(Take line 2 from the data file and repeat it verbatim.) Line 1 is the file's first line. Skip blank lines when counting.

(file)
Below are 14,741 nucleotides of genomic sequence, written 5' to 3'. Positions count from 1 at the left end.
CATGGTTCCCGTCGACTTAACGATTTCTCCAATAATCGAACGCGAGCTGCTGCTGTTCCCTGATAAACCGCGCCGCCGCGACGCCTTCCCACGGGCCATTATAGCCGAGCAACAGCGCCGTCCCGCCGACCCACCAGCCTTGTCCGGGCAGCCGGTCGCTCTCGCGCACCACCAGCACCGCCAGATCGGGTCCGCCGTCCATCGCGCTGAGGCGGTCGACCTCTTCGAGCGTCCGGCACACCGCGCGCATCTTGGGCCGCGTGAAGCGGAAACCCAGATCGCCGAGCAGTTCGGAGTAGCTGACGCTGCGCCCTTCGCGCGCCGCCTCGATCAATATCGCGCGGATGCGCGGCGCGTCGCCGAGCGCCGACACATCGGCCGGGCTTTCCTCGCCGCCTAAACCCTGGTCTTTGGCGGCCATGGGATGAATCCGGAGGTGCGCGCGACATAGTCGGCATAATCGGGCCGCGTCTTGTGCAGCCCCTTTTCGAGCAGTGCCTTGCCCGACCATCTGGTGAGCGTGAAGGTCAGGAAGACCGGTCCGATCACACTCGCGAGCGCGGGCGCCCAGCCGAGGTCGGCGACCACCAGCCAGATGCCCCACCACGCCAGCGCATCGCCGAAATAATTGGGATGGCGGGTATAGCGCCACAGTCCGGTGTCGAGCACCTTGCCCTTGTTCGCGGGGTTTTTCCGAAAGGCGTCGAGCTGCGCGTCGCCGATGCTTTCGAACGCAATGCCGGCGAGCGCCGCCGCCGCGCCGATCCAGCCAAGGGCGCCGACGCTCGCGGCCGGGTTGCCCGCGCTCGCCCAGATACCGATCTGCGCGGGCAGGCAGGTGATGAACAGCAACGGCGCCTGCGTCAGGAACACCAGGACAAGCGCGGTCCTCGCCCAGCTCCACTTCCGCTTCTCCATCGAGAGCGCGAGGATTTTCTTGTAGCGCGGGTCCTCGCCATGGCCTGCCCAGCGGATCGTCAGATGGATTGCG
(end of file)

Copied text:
CATGGTTCCCGTCGACTTAACGATTTCTCCAATAATCGAACGCGAGCTGCTGCTGTTCCCTGATAAACCGCGCCGCCGCGACGCCTTCCCACGGGCCATTATAGCCGAGCAACAGCGCCGTCCCGCCGACCCACCAGCCTTGTCCGGGCAGCCGGTCGCTCTCGCGCACCACCAGCACCGCCAGATCGGGTCCGCCGTCCATCGCGCTGAGGCGGTCGACCTCTTCGAGCGTCCGGCACACCGCGCGCATCTTGGGCCGCGTGAAGCGGAAACCCAGATCGCCGAGCAGTTCGGAGTAGCTGACGCTGCGCCCTTCGCGCGCCGCCTCGATCAATATCGCGCGGATGCGCGGCGCGTCGCCGAGCGCCGACACATCGGCCGGGCTTTCCTCGCCGCCTAAACCCTGGTCTTTGGCGGCCATGGGATGAATCCGGAGGTGCGCGCGACATAGTCGGCATAATCGGGCCGCGTCTTGTGCAGCCCCTTTTCGAGCAGTGCCTTGCCCGACCATCTGGTGAGCGTGAAGGTCAGGAAGACCGGTCCGATCACACTCGCGAGCGCGGGCGCCCAGCCGAGGTCGGCGACCACCAGCCAGATGCCCCACCACGCCAGCGCATCGCCGAAATAATTGGGATGGCGGGTATAGCGCCACAGTCCGGTGTCGAGCACCTTGCCCTTGTTCGCGGGGTTTTTCCGAAAGGCGTCGAGCTGCGCGTCGCCGATGCTTTCGAACGCAATGCCGGCGAGCGCCGCCGCCGCGCCGATCCAGCCAAGGGCGCCGACGCTCGCGGCCGGGTTGCCCGCGCTCGCCCAGATACCGATCTGCGCGGGCAGGCAGGTGATGAACAGCAACGGCGCCTGCGTCAGGAACACCAGGACAAGCGCGGTCCTCGCCCAGCTCCACTTCCGCTTCTCCATCGAGAGCGCGAGGATTTTCTTGTAGCGCGGGTCCTCGCCATGGCCTGCCCAGCGGATCGTCAGATGGATTGCG